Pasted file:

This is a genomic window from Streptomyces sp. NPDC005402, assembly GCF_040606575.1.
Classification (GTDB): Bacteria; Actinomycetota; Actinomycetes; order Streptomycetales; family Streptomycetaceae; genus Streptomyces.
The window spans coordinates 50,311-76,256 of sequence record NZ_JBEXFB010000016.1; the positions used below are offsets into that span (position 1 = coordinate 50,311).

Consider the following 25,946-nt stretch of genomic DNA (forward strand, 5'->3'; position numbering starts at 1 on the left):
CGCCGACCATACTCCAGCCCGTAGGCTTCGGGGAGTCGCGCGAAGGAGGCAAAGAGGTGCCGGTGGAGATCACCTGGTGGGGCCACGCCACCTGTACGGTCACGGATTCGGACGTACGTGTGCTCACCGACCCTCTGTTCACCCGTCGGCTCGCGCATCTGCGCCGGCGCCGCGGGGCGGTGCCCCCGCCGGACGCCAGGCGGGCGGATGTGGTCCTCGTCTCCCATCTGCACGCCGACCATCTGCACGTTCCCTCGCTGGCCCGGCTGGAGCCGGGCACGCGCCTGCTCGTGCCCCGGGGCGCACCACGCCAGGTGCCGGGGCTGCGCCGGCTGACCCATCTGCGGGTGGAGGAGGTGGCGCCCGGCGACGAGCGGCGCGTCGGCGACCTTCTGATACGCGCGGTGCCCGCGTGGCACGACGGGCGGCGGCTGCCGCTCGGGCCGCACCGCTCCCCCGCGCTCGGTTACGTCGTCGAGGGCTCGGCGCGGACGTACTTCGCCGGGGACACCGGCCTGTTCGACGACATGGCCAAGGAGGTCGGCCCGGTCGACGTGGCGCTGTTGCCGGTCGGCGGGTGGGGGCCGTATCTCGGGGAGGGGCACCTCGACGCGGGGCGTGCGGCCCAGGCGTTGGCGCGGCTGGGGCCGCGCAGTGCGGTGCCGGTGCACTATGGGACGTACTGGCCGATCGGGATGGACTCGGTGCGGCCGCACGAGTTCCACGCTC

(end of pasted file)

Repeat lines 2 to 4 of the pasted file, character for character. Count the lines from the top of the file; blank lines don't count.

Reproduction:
Classification (GTDB): Bacteria; Actinomycetota; Actinomycetes; order Streptomycetales; family Streptomycetaceae; genus Streptomyces.
The window spans coordinates 50,311-76,256 of sequence record NZ_JBEXFB010000016.1; the positions used below are offsets into that span (position 1 = coordinate 50,311).

Consider the following 25,946-nt stretch of genomic DNA (forward strand, 5'->3'; position numbering starts at 1 on the left):